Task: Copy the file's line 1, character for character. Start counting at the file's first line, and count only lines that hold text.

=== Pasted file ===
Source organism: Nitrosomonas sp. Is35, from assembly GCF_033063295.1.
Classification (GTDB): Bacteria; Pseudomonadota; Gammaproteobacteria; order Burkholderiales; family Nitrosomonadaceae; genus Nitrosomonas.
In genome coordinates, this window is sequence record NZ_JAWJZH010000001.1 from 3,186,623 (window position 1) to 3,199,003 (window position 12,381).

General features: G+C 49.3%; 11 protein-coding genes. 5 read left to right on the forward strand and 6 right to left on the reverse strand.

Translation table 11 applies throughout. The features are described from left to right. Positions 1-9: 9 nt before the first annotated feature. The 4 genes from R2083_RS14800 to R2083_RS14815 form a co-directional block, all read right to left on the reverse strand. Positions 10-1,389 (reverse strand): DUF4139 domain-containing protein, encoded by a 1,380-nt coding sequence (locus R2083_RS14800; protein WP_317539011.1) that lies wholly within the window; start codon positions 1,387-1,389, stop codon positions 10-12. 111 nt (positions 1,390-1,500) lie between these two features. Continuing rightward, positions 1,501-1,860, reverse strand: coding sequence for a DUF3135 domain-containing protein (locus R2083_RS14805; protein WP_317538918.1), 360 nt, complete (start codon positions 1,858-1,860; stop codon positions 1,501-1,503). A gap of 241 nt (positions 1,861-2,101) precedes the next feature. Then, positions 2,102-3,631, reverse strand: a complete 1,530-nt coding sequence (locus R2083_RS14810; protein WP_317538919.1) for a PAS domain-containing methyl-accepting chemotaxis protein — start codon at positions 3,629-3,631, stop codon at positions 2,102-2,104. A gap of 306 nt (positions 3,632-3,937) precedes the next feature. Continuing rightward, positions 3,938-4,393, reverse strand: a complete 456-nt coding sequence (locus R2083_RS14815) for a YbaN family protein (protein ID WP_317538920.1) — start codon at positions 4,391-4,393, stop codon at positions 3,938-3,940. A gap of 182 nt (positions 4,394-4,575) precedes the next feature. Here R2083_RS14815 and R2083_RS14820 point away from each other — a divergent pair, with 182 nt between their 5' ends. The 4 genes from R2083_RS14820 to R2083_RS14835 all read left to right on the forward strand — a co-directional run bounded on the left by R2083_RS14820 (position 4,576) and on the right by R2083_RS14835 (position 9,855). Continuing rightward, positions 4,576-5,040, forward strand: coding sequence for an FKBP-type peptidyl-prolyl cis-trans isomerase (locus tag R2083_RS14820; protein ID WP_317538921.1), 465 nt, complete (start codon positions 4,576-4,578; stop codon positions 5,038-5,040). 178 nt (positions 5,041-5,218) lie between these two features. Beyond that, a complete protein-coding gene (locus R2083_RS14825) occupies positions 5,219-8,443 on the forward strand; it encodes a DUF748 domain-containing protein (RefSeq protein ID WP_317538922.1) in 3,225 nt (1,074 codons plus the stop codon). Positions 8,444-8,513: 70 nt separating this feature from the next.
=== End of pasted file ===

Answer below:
Source organism: Nitrosomonas sp. Is35, from assembly GCF_033063295.1.